'Capote': An Indelible Depiction of Truman Capote and His Fervent Efforts to Compose 'In Cold Blood'
Capote (2005) is an exquisite depiction of American writer Truman Capote (Philip Seymour Hoffman), focusing on his efforts to craft his famous nonfiction novel In Cold Blood. Set between 1959 and 1965, the storyline follows Capote's journalistic coverage of the infamous Clutter Family Murders—a bold undertaking that would result in the publication of his pioneering work of true crime.
First learning of the gruesome murders from his home in New York City, Capote is captivated by the horror of the family's demise and informs his editor William Shawn (Bob Balaban) that he intends to document the case first-hand. Traveling to Holcomb, Kansas alongside close confidante Harper Lee (Catherine Keener), Capote insinuates himself into the investigation after charming lead detective Alvin Dewey (Chris Cooper) and his wife Marie (Amy Ryan). Manipulating prison personnel and gaining access to accused murderers Perry Smith (Clifton Collins Jr.) and Richard Hickock (Mark Pellegrino), Capote soon develops a dangerous attachment to Smith, the remorseful killer who ultimately supplies the candid details that help to make "In Cold Blood" a celebrated masterpiece.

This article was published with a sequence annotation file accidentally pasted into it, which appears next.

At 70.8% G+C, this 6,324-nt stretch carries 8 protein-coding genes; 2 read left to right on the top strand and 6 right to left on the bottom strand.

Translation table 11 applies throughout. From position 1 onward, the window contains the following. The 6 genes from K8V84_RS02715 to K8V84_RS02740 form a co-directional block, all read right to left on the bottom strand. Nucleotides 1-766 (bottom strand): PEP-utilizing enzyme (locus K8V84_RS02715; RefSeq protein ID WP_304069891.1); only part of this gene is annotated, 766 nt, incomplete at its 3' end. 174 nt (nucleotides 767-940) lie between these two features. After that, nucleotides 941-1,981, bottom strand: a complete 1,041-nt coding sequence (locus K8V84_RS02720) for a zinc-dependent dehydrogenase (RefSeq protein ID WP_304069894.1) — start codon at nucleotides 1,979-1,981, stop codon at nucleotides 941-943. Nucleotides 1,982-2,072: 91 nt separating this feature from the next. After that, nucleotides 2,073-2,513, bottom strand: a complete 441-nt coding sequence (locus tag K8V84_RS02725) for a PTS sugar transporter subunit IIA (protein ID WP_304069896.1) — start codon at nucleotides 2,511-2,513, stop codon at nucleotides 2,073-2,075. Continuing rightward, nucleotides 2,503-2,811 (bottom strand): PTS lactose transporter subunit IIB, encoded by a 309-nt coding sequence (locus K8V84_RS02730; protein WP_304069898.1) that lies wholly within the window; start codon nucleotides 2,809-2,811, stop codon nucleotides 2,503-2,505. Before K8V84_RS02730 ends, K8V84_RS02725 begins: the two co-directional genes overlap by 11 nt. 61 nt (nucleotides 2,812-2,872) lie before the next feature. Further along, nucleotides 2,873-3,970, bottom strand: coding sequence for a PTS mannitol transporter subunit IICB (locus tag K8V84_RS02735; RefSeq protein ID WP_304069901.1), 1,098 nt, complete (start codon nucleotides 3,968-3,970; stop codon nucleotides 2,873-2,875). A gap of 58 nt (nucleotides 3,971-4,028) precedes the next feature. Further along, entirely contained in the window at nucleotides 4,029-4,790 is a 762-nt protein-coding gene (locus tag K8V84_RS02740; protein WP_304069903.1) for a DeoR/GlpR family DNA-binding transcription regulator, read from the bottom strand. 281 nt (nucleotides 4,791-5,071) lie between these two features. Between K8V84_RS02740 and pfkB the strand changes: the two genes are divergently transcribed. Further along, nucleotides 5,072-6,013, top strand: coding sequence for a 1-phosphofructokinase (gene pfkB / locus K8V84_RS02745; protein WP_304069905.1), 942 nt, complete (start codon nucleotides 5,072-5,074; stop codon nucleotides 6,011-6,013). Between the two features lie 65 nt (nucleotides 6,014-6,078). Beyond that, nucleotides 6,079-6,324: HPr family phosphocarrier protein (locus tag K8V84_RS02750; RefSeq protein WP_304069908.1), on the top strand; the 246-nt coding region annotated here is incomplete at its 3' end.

Based on Gerald Clarke's 1988 biography Capote and directed by Bennett Miller (Moneyball, Foxcatcher), it's an absorbing and often disquieting depiction of the trailblazing author's struggle to develop his most famous work. In his Oscar-winning performance, Hoffman is absolutely extraordinary in his finely nuanced portrayal of the flamboyant and colorful scribe. With rich and somber cinematography courtesy of Adam Kimmel, it's a pensive and indelible recreation of historic convergence—and the precarious development of a literary work commonly considered one of the finest of the 20th Century.
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